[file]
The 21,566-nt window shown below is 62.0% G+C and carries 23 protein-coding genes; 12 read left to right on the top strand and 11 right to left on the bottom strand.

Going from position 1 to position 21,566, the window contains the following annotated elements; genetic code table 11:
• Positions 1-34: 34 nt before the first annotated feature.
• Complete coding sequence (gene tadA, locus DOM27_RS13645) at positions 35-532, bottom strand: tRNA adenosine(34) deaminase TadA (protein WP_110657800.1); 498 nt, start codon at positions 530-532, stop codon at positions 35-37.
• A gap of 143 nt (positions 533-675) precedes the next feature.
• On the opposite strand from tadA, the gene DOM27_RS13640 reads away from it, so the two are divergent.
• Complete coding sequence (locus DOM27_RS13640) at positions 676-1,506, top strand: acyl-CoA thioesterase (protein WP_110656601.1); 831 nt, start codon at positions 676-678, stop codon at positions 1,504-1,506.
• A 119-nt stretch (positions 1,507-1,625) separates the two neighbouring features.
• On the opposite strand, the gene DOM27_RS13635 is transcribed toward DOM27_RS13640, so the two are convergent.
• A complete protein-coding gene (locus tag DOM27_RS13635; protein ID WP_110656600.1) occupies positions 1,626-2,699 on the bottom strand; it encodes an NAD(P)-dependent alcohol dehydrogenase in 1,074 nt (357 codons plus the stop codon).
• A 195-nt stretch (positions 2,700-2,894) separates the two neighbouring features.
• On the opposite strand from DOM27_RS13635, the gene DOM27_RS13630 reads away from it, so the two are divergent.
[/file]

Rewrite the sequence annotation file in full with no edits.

The 21,566-nt window shown below is 62.0% G+C and carries 23 protein-coding genes; 12 read left to right on the top strand and 11 right to left on the bottom strand.

Going from position 1 to position 21,566, the window contains the following annotated elements; genetic code table 11:
• Positions 1-34: 34 nt before the first annotated feature.
• Complete coding sequence (gene tadA, locus DOM27_RS13645) at positions 35-532, bottom strand: tRNA adenosine(34) deaminase TadA (protein WP_110657800.1); 498 nt, start codon at positions 530-532, stop codon at positions 35-37.
• A gap of 143 nt (positions 533-675) precedes the next feature.
• On the opposite strand from tadA, the gene DOM27_RS13640 reads away from it, so the two are divergent.
• Complete coding sequence (locus DOM27_RS13640) at positions 676-1,506, top strand: acyl-CoA thioesterase (protein WP_110656601.1); 831 nt, start codon at positions 676-678, stop codon at positions 1,504-1,506.
• A 119-nt stretch (positions 1,507-1,625) separates the two neighbouring features.
• On the opposite strand, the gene DOM27_RS13635 is transcribed toward DOM27_RS13640, so the two are convergent.
• A complete protein-coding gene (locus tag DOM27_RS13635; protein ID WP_110656600.1) occupies positions 1,626-2,699 on the bottom strand; it encodes an NAD(P)-dependent alcohol dehydrogenase in 1,074 nt (357 codons plus the stop codon).
• A 195-nt stretch (positions 2,700-2,894) separates the two neighbouring features.
• On the opposite strand from DOM27_RS13635, the gene DOM27_RS13630 reads away from it, so the two are divergent.